In biology, sympodial (literally "with conjoined feet") is the outward morphology or mode of growth of organisms. Plants with sympodial growth have a specialized lateral growth pattern in which the apical meristem is terminated. The apical meristem can either be consumed to make an inflorescence or other determinate structure, or it can be aborted. Growth is continued by a lateral meristem, which repeats the process. The result is that the stem, which may appear to be continuous, is in fact derived from multiple meristems, rather than a monopodial plant whose stems derive from one meristem only.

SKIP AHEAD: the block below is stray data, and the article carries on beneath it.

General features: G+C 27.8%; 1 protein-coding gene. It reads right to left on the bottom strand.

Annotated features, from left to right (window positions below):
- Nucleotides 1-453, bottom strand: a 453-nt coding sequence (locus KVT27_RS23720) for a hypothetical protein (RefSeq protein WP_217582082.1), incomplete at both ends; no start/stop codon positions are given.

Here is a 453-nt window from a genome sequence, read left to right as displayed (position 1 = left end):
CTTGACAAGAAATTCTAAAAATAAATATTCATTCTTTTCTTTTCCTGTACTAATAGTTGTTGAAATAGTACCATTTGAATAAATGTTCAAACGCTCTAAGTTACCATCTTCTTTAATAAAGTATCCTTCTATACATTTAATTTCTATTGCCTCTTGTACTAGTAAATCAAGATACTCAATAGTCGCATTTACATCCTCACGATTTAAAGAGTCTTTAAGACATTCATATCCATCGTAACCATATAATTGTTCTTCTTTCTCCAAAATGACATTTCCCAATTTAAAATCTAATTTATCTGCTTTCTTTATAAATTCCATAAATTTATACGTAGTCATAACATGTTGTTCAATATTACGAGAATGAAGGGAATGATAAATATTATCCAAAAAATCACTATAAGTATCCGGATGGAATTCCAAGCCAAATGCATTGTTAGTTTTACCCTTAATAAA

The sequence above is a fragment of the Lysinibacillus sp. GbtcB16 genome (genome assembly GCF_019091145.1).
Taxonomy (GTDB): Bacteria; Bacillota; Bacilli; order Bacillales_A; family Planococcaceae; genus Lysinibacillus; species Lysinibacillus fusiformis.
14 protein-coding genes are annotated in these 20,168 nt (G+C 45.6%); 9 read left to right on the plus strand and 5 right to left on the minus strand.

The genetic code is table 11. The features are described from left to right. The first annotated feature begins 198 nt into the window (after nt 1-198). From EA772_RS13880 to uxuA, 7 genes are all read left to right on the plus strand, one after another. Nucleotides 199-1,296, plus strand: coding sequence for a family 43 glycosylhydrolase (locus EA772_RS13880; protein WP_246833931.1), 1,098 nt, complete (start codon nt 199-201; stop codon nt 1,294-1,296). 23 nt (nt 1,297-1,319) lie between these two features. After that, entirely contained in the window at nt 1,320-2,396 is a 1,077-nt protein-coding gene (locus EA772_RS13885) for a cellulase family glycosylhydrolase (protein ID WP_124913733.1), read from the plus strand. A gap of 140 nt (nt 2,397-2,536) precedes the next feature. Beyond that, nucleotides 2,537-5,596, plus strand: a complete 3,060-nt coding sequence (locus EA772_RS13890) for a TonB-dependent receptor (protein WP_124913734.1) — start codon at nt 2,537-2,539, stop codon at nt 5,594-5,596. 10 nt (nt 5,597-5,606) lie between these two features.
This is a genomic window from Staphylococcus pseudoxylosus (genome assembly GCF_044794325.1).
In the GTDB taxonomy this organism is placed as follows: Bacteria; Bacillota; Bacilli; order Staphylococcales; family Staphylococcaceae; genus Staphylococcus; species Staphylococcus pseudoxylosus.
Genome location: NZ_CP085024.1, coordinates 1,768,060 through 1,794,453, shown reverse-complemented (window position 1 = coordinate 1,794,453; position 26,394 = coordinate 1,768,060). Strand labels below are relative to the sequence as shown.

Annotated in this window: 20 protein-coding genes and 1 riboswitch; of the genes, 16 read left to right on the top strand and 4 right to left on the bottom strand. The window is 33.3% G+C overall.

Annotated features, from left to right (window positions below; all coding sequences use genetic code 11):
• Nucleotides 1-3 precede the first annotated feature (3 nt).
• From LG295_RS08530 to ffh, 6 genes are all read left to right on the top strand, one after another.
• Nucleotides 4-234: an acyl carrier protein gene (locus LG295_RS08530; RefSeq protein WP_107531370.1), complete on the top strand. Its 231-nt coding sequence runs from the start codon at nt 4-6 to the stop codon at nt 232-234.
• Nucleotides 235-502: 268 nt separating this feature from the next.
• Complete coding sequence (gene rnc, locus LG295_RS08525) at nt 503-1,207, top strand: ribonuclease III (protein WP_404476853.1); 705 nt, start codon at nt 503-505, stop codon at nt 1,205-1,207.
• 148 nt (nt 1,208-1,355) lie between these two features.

An example is the orchid Laelia (see illustration). The apical meristem of the rhizome forms an ascendent swollen stem called a pseudobulb, and the apical meristem is consumed in a terminal inflorescence. Continued growth occurs in the rhizome, where a lateral meristem takes over to form another pseudobulb and repeat the process. This process is evident in the jointed appearance of the rhizome, where each segment is the product of an individual meristem, but the sympodial nature of a stem is not always clearly visible.
- Simpson, M. G. 2006. Plant Systematics. Elsevier Academic Press. Pg. 355.